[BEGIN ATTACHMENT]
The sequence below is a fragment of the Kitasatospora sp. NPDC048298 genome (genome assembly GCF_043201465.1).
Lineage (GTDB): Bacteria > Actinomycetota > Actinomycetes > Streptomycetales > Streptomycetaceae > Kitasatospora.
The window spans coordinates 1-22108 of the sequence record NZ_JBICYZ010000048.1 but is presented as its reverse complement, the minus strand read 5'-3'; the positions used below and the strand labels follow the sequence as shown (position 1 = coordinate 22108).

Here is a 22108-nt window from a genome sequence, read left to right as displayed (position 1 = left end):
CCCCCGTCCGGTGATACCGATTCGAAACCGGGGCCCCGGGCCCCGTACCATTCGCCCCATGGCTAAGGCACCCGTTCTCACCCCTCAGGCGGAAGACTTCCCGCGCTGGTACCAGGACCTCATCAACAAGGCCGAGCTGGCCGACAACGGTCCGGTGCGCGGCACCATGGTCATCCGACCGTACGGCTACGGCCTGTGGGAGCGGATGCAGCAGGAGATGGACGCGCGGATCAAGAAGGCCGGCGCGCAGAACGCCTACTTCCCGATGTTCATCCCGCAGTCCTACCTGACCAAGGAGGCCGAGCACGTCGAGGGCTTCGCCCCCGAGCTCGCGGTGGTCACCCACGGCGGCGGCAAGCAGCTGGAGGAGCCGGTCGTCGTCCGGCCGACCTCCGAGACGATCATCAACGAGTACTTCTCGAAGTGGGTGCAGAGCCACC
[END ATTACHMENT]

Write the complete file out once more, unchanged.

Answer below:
The sequence below is a fragment of the Kitasatospora sp. NPDC048298 genome (genome assembly GCF_043201465.1).
Lineage (GTDB): Bacteria > Actinomycetota > Actinomycetes > Streptomycetales > Streptomycetaceae > Kitasatospora.
The window spans coordinates 1-22108 of the sequence record NZ_JBICYZ010000048.1 but is presented as its reverse complement, the minus strand read 5'-3'; the positions used below and the strand labels follow the sequence as shown (position 1 = coordinate 22108).

Here is a 22108-nt window from a genome sequence, read left to right as displayed (position 1 = left end):
CCCCCGTCCGGTGATACCGATTCGAAACCGGGGCCCCGGGCCCCGTACCATTCGCCCCATGGCTAAGGCACCCGTTCTCACCCCTCAGGCGGAAGACTTCCCGCGCTGGTACCAGGACCTCATCAACAAGGCCGAGCTGGCCGACAACGGTCCGGTGCGCGGCACCATGGTCATCCGACCGTACGGCTACGGCCTGTGGGAGCGGATGCAGCAGGAGATGGACGCGCGGATCAAGAAGGCCGGCGCGCAGAACGCCTACTTCCCGATGTTCATCCCGCAGTCCTACCTGACCAAGGAGGCCGAGCACGTCGAGGGCTTCGCCCCCGAGCTCGCGGTGGTCACCCACGGCGGCGGCAAGCAGCTGGAGGAGCCGGTCGTCGTCCGGCCGACCTCCGAGACGATCATCAACGAGTACTTCTCGAAGTGGGTGCAGAGCCACC